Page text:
Oil falls below $89, recession concerns weigh
Oil fell further below $89 a barrel on Monday, adding to sharp losses the previous session, as fears over a possible US economic recession prompted more profit-taking.
US light crude for March delivery eased by 51 cents to $88.45 a barrel after tumbling more than 3 per cent on Friday.
London Brent crude fell 45 cents at $88.99.
Mounting US economic problems, including high energy costs, have prompted analysts to cut forecasts for oil demand growth.
Crude prices have fallen by more than 10 per cent from the record $100.09 hit January 3, but declines below $90 have been limited and oil has traded around the $90-a-barrel level for much of the past three weeks.
Earlier in the session, oil found some support from a rebound in world equity markets.
World stocks hit a 2-1/2 week high on Monday and emerging market assets also rallied as last week's news of major company deals eased concerns the credit crisis might be hurting corporate and economic activity.
"But in the longer term, oil prices are expected to fall further because of a slower US economy. I think the market will be seeing a few more knocks in the coming months."
Oil prices fell by nearly $3 on Friday after a government report showed US employers cut 17,000 jobs in January, the first decline in 4-1/2 years and the latest signal all was not well in the world's biggest economy.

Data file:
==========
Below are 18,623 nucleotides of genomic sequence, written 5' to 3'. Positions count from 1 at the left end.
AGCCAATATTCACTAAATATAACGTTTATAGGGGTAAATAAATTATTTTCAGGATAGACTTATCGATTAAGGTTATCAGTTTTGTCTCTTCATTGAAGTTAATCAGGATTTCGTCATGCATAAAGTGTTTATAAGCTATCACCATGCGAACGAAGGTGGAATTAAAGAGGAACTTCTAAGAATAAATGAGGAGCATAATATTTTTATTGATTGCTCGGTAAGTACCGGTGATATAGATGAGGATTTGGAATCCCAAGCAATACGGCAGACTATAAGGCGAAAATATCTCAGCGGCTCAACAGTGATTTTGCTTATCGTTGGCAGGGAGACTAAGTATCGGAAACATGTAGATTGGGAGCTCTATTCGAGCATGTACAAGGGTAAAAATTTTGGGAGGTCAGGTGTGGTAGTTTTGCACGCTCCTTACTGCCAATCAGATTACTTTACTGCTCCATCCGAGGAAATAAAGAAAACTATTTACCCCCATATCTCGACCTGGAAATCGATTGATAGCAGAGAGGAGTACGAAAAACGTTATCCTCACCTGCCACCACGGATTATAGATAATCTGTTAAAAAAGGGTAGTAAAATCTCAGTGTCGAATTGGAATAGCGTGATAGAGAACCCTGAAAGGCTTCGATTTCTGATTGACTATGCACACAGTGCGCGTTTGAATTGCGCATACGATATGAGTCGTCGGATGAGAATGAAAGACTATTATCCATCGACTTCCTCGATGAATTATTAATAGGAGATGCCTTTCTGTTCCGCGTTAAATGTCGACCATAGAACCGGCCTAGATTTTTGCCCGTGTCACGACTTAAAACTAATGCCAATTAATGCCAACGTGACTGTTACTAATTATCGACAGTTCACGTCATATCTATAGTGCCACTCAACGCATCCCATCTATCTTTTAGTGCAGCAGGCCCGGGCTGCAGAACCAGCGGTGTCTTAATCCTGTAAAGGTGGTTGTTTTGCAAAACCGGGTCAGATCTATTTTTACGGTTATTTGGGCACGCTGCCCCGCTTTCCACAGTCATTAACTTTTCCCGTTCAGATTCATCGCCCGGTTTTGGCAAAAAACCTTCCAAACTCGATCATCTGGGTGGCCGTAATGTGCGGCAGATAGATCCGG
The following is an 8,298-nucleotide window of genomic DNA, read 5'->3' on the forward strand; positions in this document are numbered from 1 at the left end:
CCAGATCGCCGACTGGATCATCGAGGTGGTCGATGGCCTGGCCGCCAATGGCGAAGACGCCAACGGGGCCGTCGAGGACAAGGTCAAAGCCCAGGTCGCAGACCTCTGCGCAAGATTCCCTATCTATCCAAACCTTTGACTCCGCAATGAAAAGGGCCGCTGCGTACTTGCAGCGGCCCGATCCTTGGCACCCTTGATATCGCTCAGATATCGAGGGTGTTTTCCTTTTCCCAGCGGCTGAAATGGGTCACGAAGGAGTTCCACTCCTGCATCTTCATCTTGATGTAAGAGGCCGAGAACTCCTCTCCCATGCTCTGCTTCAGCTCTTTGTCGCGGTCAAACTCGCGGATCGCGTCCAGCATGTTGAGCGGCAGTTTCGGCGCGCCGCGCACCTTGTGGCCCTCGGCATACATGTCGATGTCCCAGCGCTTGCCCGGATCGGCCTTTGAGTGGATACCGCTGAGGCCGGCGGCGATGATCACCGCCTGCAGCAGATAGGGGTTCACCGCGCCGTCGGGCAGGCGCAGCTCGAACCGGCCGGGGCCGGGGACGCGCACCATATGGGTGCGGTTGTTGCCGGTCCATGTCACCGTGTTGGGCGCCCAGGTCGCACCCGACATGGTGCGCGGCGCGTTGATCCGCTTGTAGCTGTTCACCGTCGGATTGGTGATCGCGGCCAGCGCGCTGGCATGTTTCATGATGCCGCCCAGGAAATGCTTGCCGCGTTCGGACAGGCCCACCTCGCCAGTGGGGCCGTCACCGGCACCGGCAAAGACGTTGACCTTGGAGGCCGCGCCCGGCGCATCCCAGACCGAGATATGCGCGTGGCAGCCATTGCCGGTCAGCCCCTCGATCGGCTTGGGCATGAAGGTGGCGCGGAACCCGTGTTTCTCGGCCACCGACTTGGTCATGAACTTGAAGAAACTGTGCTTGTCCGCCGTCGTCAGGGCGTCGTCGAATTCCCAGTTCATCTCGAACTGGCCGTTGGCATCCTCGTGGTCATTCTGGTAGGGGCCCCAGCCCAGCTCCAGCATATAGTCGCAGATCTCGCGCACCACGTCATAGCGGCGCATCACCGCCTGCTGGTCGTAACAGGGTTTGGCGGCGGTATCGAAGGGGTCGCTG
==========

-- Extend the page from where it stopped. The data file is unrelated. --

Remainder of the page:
Crude speculators on the New York Mercantile Exchange last week trimmed net long positions -- or bets that the market would rise -- according to data from the Commodity Futures Trading Commission released on Friday.
Net crude long positions fell to 29,845 in the week to January 29, the lowest level since mid-November.
Also on Friday, the Organization of the Petroleum Exporting Countries (OPEC) at a meeting in Vienna agreed to leave its output unchanged for now.
But Gulf producer Kuwait said a supply rise would be discussed, while Iran and Venezuela suggested a cut might be in order when the group next meets in a month's time.
Senior Opec officials on Monday downplayed talk of any change in oil output, saying a decision would hinge on the health of the global economy.
"Everything is possible according to the market. We really cannot decide at this time," Opec Secretary-General Abdullah al-Badri told reporters on the sidelines of a London energy conference. (Reuters)
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